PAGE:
Hans Christian Andersen

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Andersen, Hans Christian,

1805–75, Danish poet, novelist, and writer of fairy tales. Born to an illiterate washerwoman and reared in poverty, he left Odense at 14 for Copenhagen, where he lived with a wealthy family. He failed as an actor, but his poetry won him generous patrons including King Frederick VI. In 1829 his fantasy A Journey on Foot from the Holmen Canal to the Eastern Point of Amager was published, followed by a volume of poetry in 1830. Granted a traveling pension by the king, Andersen wrote sketches of the European countries he visited. His first novel, Improvisatoren (1835), was well received by the critics, and his sentimental novels were for a time considered his forte. However, with his first book of fairy tales, Eventyr (1835), he found the medium of expression that was to immortalize his genius. He produced about one volume a year and was recognized as Denmark's greatest author, a storyteller without peer, and one of the giants of European literature. His tales are often tragic or gruesome in plot. His sense of fantasy, power of description, and acute sensitivity contributed to his mastery of the genre. Among his many beloved stories are "The Fir-Tree," "The Little Match Girl," "The Ugly Duckling," "The Snow Queen," "The Little Mermaid," and "The Red Shoes."

Bibliography

See his Fairy Tales, tr. by R. P. Keigwin (4 vol., 1956–60); The Complete Fairy Tales and Stories, tr. by E. Hougaard (1983); M. Tator, ed., The Annotated Hans Christian Andersen (2007); his autobiography (1855, tr. 1871); A River—A Town—A Poet, autobiographical selections by A. Dreslov (1963); his diaries, tr. by S. Rossel and P. Conroy (1990); biographies by F. Böök (tr. 1962), R. Godden (1955), M. Stirling (1965), S. Toksvig (1934, repr. 1969), E. Bredsdorff (1975), J. Andersen (2005), and P. Binding (2014).

Andersen, Hans Christian

 

Born Apr. 2, 1805, in Odense; died Aug. 4, 1875, in Copenhagen. Danish writer, son of a shoemaker.

Andersen wrote plays even in childhood. His literary experiments attracted the attention of the management of a Copenhagen theater in 1819. He published a number of poems during 1826–27. Entering school, he wrote the book A Journey on Foot From the Holmen Canal to the Eastern Point of Amager (1829). The seeds of his future tales are evident in his works Shadow Pictures (1831) and Agnete and the Merman (1834). His novels The Improvisatore (1835; Russian translation, 1844) and Only a Fiddler (1837) reflect the conflict, typical for the romantics, between the poet-dreamer and the vulgarity and heartlessness of “high society.” Between 1835 and 1837, Andersen published three collections of Stories Told for Children, which included “The Princess and the Pea,” “The Little Mermaid,” “The Emperor’s New Clothes,” and others. His best stories included “The Steadfast Tin Soldier” (1838), “The Nightingale” (1843), “The Ugly Duckling” (1843), “The Snow Queen” (1844), “The Little Match Girl” (1845), “The Shadow” (1847), and “Mother” (1848). In A Picture Book Without Pictures (1840), Andersen revealed himself a master of the miniature short story. His play Mulatten (1840) was directed against racial inequality. His book of travel sketches A Poet’s Bazaar (1842) was the first version of his autobiography, The Story of My Life (1846; Russian translations, 1851 and 1889). In his novel Two Baronesses (vols. 1–3, 1849) Andersen gave a critical depiction of the country’s feudal past. But he gained, and was confirmed in, his place in the history of world literature as a master storyteller with a remarkable ability for combining romanticism and realism, fantasy and humor, and sometimes irony and satire. A brilliant example of this is the story “The Emperor’s New Clothes,” which L. N. Tolstoy esteemed highly. Andersen used the weapon of laughter to strike at the world of egoism and self-interest, flattery, arrogance, and complacency.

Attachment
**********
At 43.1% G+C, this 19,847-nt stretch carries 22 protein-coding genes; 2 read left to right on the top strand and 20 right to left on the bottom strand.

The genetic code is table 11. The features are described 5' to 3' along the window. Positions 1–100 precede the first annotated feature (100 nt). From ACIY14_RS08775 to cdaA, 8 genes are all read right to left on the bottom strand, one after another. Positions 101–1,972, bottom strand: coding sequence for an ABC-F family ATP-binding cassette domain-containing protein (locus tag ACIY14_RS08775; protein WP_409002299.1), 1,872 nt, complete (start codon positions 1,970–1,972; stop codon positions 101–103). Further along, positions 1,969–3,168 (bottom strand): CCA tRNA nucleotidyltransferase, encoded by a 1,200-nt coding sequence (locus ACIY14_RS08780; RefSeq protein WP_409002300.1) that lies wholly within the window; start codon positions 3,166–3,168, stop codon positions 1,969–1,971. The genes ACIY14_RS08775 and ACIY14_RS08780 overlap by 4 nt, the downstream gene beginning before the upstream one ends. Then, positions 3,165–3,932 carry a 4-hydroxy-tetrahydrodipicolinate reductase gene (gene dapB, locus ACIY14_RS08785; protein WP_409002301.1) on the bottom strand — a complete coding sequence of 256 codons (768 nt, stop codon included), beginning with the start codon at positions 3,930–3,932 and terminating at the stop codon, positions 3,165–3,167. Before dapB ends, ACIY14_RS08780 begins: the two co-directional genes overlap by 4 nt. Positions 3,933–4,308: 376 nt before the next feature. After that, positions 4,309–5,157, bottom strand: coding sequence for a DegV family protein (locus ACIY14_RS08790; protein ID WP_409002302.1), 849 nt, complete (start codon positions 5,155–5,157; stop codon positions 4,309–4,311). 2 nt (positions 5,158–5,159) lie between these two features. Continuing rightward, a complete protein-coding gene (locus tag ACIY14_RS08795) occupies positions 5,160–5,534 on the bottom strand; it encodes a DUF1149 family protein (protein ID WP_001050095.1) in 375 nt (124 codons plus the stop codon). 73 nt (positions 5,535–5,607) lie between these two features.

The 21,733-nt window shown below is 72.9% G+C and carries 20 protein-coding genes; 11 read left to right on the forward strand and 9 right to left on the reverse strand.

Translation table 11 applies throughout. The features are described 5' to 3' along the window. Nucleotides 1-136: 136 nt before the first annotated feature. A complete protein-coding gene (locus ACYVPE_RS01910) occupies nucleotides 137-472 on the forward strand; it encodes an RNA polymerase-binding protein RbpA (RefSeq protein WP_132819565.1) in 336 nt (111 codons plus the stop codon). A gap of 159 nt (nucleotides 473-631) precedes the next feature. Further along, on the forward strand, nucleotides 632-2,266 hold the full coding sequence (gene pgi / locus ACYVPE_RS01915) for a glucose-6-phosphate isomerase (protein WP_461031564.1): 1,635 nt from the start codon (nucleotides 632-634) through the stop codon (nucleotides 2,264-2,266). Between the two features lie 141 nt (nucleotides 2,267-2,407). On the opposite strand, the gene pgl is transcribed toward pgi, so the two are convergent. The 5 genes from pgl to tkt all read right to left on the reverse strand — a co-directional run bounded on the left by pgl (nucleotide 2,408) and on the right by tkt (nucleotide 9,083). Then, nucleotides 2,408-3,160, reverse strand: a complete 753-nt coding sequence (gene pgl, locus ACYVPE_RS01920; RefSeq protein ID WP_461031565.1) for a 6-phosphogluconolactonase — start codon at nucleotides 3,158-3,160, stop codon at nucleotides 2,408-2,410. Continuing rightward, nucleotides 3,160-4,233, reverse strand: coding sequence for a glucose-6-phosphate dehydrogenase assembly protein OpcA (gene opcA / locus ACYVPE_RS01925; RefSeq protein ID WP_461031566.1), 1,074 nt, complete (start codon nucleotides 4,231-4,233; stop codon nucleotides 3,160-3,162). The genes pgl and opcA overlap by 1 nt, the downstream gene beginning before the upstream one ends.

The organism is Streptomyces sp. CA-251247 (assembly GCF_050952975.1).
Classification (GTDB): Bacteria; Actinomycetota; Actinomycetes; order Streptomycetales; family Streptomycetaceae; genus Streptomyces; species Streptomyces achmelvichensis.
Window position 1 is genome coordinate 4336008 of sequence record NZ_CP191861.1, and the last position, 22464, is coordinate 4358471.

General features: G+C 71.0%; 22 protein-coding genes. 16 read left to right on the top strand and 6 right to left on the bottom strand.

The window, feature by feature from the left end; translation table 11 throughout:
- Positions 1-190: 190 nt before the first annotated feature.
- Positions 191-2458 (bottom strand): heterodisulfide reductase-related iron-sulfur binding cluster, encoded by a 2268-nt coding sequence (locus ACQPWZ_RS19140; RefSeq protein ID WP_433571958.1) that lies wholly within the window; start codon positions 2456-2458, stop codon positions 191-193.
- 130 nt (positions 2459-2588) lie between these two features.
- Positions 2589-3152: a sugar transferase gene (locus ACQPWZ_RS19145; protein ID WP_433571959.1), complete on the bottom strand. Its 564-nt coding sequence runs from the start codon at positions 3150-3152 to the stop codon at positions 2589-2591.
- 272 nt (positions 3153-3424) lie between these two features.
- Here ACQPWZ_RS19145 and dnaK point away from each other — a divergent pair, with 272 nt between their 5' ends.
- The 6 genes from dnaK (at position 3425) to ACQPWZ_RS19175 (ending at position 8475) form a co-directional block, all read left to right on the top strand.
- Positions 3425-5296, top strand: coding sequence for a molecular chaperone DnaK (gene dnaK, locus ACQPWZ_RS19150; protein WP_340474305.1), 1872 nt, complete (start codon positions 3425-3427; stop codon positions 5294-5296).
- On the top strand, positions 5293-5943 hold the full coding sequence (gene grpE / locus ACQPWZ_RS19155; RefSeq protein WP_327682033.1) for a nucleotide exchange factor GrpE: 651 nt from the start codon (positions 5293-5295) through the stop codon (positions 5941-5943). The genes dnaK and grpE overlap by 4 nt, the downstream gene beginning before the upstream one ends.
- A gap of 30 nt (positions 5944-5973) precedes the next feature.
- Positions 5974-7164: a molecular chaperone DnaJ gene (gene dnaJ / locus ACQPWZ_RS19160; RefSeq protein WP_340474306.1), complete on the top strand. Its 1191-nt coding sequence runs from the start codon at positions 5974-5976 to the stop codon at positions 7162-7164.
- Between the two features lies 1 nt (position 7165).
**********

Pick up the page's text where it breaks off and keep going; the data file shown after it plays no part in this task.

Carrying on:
WORKS

Eventyr og historier, vols. 1–10. Copenhagen, 1955.
In Russian translation:
Sobr. soch., vols. 1–4. St. Petersburg, 1894–95.
Skazki i istorii. Moscow, 1955.

REFERENCES

Belinskii, V. G. “Improvizator . . . Roman datskogo pisatelia An-dersena . . .” Poln. sobr. soch., vol. 8. Moscow, 1955.
Pogodin, A. S. Klassik datskoi literatury Kh. K. Andersen. Moscow, 1955.
Vazhdaev, V. G. Kh. Andersen: Ocherk zhizni i tvorchestva.
Moscow, 1957. Murav’eva, I. Andersen, 2nd ed. Moscow, 1961.
“Kh. K. Anderson.” Bibliograficheskii ukazatel’. Moscow, 1961.
Woel, C. M. H, C. Andersens liv og digtning, vols. 1–2.
Copenhagen, 1949–50. H. Chr. Andersen: Sa vie et son oeuvre. Copenhagen, 1955.

I. I. MURAV’EVA

References in periodicals archive ?
It also housed the university library until the mid-19th century and on the way up, you can visit the privy where Hans Christian Anderson allegedly used to sit and smoke his pipe while studying here.
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Their topics include traveling ballads: the dissemination of Danish medieval ballads in Germany and Britain from the 1760s to the 1830s, a man of the world: Hans Christian Anderson, straight into the bliss of knowing: S[degrees]ren Kierkegaard's influence on Franz Kafka, towards a new world: Johannes V.
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